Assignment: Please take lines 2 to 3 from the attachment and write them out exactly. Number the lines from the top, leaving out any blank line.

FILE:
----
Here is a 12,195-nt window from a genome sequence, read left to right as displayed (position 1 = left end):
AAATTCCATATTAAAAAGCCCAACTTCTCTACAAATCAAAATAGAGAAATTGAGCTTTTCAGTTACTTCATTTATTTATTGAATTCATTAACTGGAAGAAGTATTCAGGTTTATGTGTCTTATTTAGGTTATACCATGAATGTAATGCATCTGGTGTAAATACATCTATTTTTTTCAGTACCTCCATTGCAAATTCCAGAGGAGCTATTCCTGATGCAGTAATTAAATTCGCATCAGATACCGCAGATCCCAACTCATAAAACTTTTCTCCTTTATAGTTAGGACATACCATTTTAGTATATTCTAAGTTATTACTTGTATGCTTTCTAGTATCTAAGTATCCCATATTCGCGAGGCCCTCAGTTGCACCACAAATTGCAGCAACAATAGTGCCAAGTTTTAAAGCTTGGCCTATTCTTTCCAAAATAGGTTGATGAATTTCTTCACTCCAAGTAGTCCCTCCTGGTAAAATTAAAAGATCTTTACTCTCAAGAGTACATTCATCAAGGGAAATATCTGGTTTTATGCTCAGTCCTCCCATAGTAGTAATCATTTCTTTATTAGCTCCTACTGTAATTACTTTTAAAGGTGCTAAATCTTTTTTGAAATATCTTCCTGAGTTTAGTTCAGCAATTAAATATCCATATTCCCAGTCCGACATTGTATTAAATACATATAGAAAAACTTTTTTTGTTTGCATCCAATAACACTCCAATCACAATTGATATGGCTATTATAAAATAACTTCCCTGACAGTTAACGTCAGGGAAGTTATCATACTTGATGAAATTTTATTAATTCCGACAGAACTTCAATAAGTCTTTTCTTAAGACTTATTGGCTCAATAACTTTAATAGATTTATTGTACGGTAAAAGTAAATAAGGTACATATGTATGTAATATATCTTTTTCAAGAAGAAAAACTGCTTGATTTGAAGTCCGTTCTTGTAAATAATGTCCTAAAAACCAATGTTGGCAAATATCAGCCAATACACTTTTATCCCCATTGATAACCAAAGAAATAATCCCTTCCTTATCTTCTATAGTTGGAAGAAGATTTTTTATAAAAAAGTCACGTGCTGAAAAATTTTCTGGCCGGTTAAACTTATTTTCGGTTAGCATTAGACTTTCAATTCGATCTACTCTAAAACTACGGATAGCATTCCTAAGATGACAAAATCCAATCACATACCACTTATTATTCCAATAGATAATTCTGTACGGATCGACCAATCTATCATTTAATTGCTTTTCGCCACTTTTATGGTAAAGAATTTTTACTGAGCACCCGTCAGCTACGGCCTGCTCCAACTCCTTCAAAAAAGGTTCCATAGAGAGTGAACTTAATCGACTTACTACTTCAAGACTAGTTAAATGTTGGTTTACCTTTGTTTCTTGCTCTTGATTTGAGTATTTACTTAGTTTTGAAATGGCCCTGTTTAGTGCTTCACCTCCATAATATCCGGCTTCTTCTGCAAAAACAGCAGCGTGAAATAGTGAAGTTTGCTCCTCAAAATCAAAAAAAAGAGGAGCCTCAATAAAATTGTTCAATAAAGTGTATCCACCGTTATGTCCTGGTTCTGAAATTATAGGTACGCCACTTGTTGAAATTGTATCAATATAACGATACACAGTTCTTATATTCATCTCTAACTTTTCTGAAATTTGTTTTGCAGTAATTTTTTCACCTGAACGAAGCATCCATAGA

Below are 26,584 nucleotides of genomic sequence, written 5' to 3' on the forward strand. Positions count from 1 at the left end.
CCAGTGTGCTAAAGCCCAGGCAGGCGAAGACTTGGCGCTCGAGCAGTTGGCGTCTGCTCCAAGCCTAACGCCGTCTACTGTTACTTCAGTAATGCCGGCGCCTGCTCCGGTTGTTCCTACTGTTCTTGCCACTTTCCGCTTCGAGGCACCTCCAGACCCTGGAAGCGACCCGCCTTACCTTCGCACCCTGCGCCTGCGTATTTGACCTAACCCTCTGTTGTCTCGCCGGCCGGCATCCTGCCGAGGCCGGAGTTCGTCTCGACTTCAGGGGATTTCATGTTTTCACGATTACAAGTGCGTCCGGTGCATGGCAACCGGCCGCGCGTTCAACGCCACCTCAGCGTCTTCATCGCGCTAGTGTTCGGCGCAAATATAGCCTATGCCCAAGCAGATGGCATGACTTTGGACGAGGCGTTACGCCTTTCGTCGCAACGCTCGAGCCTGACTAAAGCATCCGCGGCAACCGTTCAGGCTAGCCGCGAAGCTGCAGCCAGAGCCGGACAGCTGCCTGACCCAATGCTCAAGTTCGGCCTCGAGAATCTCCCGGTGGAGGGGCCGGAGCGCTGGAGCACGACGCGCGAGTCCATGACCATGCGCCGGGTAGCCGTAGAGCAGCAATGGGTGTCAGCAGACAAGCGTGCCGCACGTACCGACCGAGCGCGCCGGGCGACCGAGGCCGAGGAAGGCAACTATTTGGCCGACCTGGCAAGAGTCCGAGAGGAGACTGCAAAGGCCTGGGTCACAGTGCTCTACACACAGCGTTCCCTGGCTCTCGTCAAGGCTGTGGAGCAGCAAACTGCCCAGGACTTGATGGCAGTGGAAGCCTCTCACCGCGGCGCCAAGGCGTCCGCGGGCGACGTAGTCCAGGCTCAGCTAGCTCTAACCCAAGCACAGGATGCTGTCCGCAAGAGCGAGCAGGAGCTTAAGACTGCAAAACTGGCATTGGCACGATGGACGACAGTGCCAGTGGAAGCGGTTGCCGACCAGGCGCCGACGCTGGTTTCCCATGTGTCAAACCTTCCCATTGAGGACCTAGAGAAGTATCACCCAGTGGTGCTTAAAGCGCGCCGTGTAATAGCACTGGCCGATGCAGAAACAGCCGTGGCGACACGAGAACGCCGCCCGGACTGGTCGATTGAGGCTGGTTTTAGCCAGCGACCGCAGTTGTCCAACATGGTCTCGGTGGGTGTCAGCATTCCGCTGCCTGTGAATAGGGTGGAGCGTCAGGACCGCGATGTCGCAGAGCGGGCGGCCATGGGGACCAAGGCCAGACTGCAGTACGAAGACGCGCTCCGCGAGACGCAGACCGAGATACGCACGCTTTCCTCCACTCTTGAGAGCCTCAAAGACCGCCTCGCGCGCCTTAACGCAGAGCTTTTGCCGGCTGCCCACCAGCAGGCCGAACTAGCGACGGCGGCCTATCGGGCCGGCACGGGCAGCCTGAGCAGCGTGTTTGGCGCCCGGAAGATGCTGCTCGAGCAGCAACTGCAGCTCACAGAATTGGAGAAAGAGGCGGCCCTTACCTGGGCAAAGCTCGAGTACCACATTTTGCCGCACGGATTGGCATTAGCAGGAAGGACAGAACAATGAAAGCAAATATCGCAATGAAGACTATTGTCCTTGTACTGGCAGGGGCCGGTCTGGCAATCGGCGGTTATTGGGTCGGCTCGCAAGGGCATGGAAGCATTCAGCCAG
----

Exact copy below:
AAATTCCATATTAAAAAGCCCAACTTCTCTACAAATCAAAATAGAGAAATTGAGCTTTTCAGTTACTTCATTTATTTATTGAATTCATTAACTGGAAGAAGTATTCAGGTTTATGTGTCTTATTTAGGTTATACCATGAATGTAATGCATCTGGTGTAAATACATCTATTTTTTTCAGTACCTCCATTGCAAATTCCAGAGGAGCTATTCCTGATGCAGTAATTAAATTCGCATCAGATACCGCAGATCCCAACTCATAAAACTTTTCTCCTTTATAGTTAGGACATACCATTTTAGTATATTCTAAGTTATTACTTGTATGCTTTCTAGTATCTAAGTATCCCATATTCGCGAGGCCCTCAGTTGCACCACAAATTGCAGCAACAATAGTGCCAAGTTTTAAAGCTTGGCCTATTCTTTCCAAAATAGGTTGATGAATTTCTTCACTCCAAGTAGTCCCTCCTGGTAAAATTAAAAGATCTTTACTCTCAAGAGTACATTCATCAAGGGAAATATCTGGTTTTATGCTCAGTCCTCCCATAGTAGTAATCATTTCTTTATTAGCTCCTACTGTAATTACTTTTAAAGGTGCTAAATCTTTTTTGAAATATCTTCCTGAGTTTAGTTCAGCAATTAAATATCCATATTCCCAGTCCGACATTGTATTAAATACATATAGAAAAACTTTTTTTGTTTGCATCCAATAACACTCCAATCACAATTGATATGGCTATTATAAAATAACTTCCCTGACAGTTAACGTCAGGGAAGTTATCATACTTGATGAAATTTTATTAATTCCGACAGAACTTCAATAAGTCTTTTCTTAAGACTTATTGGCTCAATAACTTTAATAGATTTATTGTACGGTAAAAGTAAATAAGGTACATATGTATGTAATATATCTTTTTCAAGAAGAAAAACTGCTTGATTTGAAGTCCGTTCTTGTAAATAATGTCCTAAAAACCAATGTTGGCAAATATCAGCCAATACACTTTTATCCCCATTGATAACCAAAGAAATAATCCCTTCCTTATCTTCTATAGTTGGAAGAAGATTTTTTATAAAAAAGTCACGTGCTGAAAAATTTTCTGGCCGGTTAAACTTATTTTCGGTTAGCATTAGACTTTCAATTCGATCTACTCTAAAACTACGGATAGCATTCCTAAGATGACAAAATCCAATCACATACCACTTATTATTCCAATAGATAATTCTGTACGGATCGACCAATCTATCATTTAATTGCTTTTCGCCACTTTTATGGTAAAGAATTTTTACTGAGCACCCGTCAGCTACGGCCTGCTCCAACTCCTTCAAAAAAGGTTCCATAGAGAGTGAACTTAATCGACTTACTACTTCAAGACTAGTTAAATGTTGGTTTACCTTTGTTTCTTGCTCTTGATTTGAGTATTTACTTAGTTTTGAAATGGCCCTGTTTAGTGCTTCACCTCCATAATATCCGGCTTCTTCTGCAAAAACAGCAGCGTGAAATAGTGAAGTTTGCTCCTCAAAATCAAAAAAAAGAGGAGCCTCAATAAAATTGTTCAATAAAGTGTATCCACCGTTATGTCCTGGTTCTGAAATTATAGGTACGCCACTTGTTGAAATTGTATCAATATAACGATACACAGTTCTTATATTCATCTCTAACTTTTCTGAAATTTGTTTTGCAGTAATTTTTTCACCTGAACGAAGCATCCATAGA

Below are 26,584 nucleotides of genomic sequence, written 5' to 3' on the forward strand. Positions count from 1 at the left end.